Friday, March 04, 2011

Books I Read in February: 2011 Edition

People often ask me how I read so much. Well, first of all, I don't read that much.  Second of all, that question ("How do you find time to read?") is a veiled accusation that I don't take care of my kids so I always ignore it. Like how I ignore my kids.

But seriously folks, here is an example of how I might spend the afternoon reading. It is, in fact, what I did today: I l rested in Ellen's bed and she put a doll on me. She wants to be a "baby doctor." She doesn't know all that it implies. She thinks the worst thing that could happen to her as a baby doctor would be delivering a bald baby. She hates bald babies. Nevertheless, she pats my stomach and I lay there and read a book until the baby is ready to "hatch." After it "hatches" I tell the doctor that I'm weak and need to rest up. I almost read a whole book today during my hospital stay. She rarely naps anymore; I have to improvise.

Early in the month I read The Passage by Justin Cronin. It's kind of like The Stand but with vampires and it is awesome and realistic--even with the vampires.

I got really into this book and was blown away that anyone could think of the story and the details. It made me think about society and what would happen if we were mostly wiped out and if the few survivors didn't pass down stories because they thought what wiped them out was too gruesome and awful to share. Those remaining people would really be at a loss. That happens in this book. It's quite popular among humanities-types like my self to value the oral tradition in theory but this book really made me understand the value of it (still in theory, I guess, since this book is fiction and, you know, about vampires). It also makes me worry about how valuable I would be in a post-apocalyptic-type scenario. I'm thinking, not that valuable? This book is the first in a trilogy and I'm happy to be on board.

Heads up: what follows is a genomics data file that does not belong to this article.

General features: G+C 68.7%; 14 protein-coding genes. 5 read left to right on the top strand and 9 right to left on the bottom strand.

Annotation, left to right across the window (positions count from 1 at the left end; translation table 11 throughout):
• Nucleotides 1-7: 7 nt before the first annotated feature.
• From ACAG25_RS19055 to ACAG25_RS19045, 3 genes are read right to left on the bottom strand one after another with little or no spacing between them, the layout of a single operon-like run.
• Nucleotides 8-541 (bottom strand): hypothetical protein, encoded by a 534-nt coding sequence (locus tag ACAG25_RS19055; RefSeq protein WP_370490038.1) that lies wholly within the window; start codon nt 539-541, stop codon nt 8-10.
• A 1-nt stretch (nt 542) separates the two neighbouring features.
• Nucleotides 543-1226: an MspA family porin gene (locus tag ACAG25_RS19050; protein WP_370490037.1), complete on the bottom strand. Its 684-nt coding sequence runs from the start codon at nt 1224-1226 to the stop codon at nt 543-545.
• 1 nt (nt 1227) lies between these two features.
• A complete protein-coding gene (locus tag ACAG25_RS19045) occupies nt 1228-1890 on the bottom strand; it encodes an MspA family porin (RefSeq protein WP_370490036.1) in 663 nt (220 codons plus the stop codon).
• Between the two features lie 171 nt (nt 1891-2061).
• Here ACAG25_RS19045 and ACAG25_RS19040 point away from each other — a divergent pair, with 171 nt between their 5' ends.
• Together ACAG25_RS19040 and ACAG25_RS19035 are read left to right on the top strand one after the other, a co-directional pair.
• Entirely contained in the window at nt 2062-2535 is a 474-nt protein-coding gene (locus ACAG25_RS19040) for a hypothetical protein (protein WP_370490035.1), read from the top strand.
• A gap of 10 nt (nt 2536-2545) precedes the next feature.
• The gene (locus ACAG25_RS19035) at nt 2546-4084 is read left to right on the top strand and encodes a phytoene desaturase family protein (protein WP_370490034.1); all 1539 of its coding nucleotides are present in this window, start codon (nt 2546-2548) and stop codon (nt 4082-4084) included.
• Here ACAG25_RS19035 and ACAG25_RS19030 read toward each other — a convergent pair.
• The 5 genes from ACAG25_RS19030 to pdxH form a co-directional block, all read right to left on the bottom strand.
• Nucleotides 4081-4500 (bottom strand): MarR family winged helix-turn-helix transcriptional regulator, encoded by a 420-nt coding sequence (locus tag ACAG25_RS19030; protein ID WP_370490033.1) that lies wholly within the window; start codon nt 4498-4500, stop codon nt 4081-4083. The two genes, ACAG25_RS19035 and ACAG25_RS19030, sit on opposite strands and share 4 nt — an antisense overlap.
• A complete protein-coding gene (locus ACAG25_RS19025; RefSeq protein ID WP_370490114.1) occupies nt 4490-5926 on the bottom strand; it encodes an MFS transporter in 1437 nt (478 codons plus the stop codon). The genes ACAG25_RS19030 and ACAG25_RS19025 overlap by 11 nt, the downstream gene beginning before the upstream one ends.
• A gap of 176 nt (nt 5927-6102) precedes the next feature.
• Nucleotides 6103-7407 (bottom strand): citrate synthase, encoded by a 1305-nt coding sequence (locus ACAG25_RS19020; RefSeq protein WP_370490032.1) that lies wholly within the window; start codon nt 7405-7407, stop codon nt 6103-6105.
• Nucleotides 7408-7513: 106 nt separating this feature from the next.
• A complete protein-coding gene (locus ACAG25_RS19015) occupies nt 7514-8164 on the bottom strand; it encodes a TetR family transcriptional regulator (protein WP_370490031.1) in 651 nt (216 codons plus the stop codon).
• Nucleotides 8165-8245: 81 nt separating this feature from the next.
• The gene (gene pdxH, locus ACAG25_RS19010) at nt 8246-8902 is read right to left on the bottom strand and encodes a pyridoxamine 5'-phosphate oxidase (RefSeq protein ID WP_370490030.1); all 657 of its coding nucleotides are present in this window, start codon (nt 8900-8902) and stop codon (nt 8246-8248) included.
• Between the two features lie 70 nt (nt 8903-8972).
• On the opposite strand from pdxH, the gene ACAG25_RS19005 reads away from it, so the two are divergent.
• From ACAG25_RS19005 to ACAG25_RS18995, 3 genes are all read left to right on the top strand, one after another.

Then I read Tim Gunn's Guide to Quality Taste and Style. This lightened the mood.

Tim's a doll. His books are always a treat.

Slaone Crosley is funny. Read her book.

She's the kind of person you want to be friends with in real life. Except, she's kind of a curmudgeon and would probably hate you. Like me! Just kidding.

I read I Feel Bad About My Neck by Nora Ephron while we were in St. George. She's great. She says your neck goes wobbly at age 43. Yikes. Oh well. My plan is to go really gently into that good night.

And then I read the wonderfully quirky Squirrel Seeks Chipmunk by David Sedaris.

It's weird. And funny. Bless his heart. He inspires me.

A very quick and very funny read is Stuff White People Like by Christian Lander.

It's funny because it's true.

I started The Hidden Gifts of the Introverted Child by Marti Olsen Laney a few weeks ago. But it was hidden under a bunch of stuff on my nightstand so I just barely finished it. Get it? This book is so useful to me in parenting my kids. I like to read parenting books of all sorts but often the approaches just don't apply to me or my kids. This is gentle and makes sense. My kids are introverted and they need much more encouragement then discouragement. Things always go worse with them when I decide to get hard core and focus on punishment. But then I feel guilty for being a softy. But that's what my kids need most of the time. So I like this book a lot.

What should I read next?

PS The Passage, How Did You Get This Number, and Squirrel Seeks Chipmunk all have some swearing in them--in case you want to avoid that.


  1. I'm thrilled (and validated!) that you liked The Passage! I had no idea it was going to be a trilogy- happy news. I'm definitely going to read "How did you get this number". Sounds like my kind of lady, too.